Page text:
On May 13, Member of European Parliament Andrius Kubilius, the Chair of the European Parliament’s Delegation to the EuroNest Parliamentary Assembly released a statement, in which he spoke of the conditionality of the European Union’s assistance to Georgia, calling on Georgian political parties to fulfill commitments undertaken through March 8 Agreement on electoral reform.
Highlighting “a huge support amounting to more than 500 million euros” the EU and its international partners are giving on the ground to assist Georgia implement reforms, tackle Coronavirus pandemic and address its social and economic consequences, MEP Kubilius stated that “a key component of this support is bonded with commitments taken by Georgia, especially in the area of rule of law, fight against corruption, electoral reform, economic governance and transparency.”
“We are here to help Georgia to have the highest standards of judicial system and a transparent electoral process, and we will do all what is necessary to help Georgia and its people to enjoy to the maximum the benefits of open democracy, protection of human rights, economic growth and prosperity,” Kubilius stated.
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Noting that “the EU has been standing behind Georgia” since the beginning of Coronavirus pandemic, MEP Kubilius stated that “part of budget support disbursements” proposed by the European Union for Georgia “will be tied to specific conditions for Georgia, in particular to implementation of ongoing reforms in areas of rule of law, judicial and electoral reform.”
Speaking of forthcoming challenges in managing COVID-19 crisis, which will bring negative social and economic consequences for Eastern Partnership nations, including Georgia, Kubilius stated that “it will be the EU responsibility to continue supporting Georgia and the other Eastern Partnership countries having chosen the path of European integration reforms.”
“We should be looking into a longer-term support by the EU for economic recovery and reforms, and establish a detailed economic and investment plan for Georgia, in the same manner as it is proposed for the Western Balkans region,” noted MEP Kubilius.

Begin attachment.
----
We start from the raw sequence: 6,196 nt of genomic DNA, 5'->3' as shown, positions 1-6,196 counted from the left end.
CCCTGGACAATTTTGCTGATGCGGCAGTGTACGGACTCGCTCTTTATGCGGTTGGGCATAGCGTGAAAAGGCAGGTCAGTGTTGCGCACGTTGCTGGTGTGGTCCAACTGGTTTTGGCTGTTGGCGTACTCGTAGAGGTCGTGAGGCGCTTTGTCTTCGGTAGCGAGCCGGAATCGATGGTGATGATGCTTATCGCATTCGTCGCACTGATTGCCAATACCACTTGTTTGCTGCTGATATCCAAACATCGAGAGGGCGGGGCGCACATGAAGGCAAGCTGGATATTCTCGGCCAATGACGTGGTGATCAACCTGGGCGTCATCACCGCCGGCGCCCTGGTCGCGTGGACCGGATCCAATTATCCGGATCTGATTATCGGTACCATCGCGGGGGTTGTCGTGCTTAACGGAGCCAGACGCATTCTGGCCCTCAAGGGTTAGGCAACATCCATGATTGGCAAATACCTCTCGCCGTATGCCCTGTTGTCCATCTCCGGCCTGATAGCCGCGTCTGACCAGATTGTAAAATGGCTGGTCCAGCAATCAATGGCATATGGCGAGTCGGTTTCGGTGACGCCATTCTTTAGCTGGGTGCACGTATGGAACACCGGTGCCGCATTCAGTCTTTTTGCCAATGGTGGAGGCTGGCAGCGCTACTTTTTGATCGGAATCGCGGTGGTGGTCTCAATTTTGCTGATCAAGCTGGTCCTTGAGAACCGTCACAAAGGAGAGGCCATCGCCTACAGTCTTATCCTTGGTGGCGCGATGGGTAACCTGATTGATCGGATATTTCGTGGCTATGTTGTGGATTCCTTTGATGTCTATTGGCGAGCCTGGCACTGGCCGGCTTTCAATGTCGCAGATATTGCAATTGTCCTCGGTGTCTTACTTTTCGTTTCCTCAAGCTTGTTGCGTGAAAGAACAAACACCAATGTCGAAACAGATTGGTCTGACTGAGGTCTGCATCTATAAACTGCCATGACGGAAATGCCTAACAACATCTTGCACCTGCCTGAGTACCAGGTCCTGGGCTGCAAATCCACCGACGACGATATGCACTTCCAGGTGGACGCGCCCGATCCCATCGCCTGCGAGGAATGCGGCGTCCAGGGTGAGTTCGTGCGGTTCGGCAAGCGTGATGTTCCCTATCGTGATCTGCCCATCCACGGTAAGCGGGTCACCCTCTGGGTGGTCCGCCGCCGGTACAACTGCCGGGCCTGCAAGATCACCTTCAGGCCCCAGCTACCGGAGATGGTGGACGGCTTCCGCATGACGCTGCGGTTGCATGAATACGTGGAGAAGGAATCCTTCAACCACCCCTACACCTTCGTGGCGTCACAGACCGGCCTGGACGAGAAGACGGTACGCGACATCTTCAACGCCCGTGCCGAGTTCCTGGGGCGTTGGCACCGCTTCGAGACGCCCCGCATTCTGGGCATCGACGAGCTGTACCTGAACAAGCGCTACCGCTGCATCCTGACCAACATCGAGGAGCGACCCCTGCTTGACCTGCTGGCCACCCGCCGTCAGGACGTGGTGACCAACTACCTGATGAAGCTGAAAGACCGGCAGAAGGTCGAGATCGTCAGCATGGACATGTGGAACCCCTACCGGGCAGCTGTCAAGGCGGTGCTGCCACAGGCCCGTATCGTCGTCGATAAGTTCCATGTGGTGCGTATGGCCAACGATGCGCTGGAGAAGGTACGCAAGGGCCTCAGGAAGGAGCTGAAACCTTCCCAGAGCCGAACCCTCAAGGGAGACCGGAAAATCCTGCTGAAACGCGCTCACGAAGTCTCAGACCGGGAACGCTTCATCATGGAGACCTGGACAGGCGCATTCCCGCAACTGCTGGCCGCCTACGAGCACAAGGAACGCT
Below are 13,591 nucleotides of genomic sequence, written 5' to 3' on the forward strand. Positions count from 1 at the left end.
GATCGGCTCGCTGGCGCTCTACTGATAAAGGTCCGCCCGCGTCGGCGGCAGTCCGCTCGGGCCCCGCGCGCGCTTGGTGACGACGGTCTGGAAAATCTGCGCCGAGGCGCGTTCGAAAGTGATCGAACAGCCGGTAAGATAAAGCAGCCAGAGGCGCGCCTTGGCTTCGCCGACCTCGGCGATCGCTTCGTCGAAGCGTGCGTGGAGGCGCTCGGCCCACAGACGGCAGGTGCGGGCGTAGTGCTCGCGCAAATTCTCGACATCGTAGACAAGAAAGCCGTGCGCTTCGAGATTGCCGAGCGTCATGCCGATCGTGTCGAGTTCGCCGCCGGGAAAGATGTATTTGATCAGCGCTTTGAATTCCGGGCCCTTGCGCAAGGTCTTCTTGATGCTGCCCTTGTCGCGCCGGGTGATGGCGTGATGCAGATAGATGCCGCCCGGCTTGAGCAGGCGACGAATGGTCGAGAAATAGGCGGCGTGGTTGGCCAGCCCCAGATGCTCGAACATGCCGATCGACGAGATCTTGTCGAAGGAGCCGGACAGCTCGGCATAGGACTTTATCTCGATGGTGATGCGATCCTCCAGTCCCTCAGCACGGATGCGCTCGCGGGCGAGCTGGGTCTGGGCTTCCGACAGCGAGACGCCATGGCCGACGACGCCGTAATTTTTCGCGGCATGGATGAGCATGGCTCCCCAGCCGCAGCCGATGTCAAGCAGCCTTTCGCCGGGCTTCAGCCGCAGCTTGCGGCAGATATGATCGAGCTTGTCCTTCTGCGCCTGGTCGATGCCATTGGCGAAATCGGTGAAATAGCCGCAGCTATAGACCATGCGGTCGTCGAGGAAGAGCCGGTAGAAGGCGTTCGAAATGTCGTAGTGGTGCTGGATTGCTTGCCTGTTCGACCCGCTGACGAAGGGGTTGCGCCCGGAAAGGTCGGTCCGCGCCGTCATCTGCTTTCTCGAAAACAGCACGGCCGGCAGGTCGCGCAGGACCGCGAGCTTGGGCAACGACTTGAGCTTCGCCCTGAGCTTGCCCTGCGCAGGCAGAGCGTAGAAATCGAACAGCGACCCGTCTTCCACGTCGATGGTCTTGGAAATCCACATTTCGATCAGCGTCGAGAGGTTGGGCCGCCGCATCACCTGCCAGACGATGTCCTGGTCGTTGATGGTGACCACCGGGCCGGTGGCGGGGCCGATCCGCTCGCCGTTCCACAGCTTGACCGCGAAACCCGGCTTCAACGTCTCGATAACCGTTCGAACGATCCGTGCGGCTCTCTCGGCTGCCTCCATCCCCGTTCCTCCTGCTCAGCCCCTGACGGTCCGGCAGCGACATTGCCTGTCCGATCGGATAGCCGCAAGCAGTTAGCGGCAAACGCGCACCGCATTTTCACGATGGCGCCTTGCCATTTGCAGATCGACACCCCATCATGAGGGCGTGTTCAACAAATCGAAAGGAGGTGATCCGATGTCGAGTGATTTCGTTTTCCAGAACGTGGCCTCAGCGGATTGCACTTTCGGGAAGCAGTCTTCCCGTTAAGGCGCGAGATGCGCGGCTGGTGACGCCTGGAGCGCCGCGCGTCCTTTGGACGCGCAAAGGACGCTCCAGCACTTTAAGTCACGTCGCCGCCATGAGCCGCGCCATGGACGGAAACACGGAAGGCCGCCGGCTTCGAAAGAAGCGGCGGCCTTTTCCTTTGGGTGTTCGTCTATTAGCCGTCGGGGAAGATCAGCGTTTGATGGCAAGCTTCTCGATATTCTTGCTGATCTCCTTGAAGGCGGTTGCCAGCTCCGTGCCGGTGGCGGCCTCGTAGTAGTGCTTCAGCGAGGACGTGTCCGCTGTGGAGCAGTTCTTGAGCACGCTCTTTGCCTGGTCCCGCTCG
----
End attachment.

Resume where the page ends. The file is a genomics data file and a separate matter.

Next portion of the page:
Hoping that Georgia “will be ready to become” the European Union member, Kubilius said “as the EU associated country, Georgia I believe understands this responsibility.”
We have to work all together in an atmosphere of trust to protect democracy and achieve this objective. That trust can only build by making progress on fulfilment of commitments and promises made, including the ones reached on 8 March 2020 among all the main political parties in Georgia,” he stated.
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Earlier, on May 6, Kubilius sent a letter addressed to Georgian President Salome Zurabishvili and Georgian Prime Minister Giorgi Gakharia, reminding Georgian leaders that “European partners need a clear confirmation that progress is being made to ensure the necessary conditions for free and fair parliamentary elections in 2020.”
In a letter responding to MEP Kubilius, Georgian Speaker Archil Talakvadze highlighted that he “was concerned by the part of [Kubilius’s] letter referring to particular criminal cases.” Talakvadze said “Georgian courts cannot be ordered or directed by the political parties.”
The ruling Georgian Dream and the opposition parties continue sparring whether the March 8 Agreement included a precondition to “release political prisoners.” Georgian Dream says that they have not pledged to “release political prisoners” in any form, while the opposition states the “release of political prisoners” was one of the prerequisites of the deal.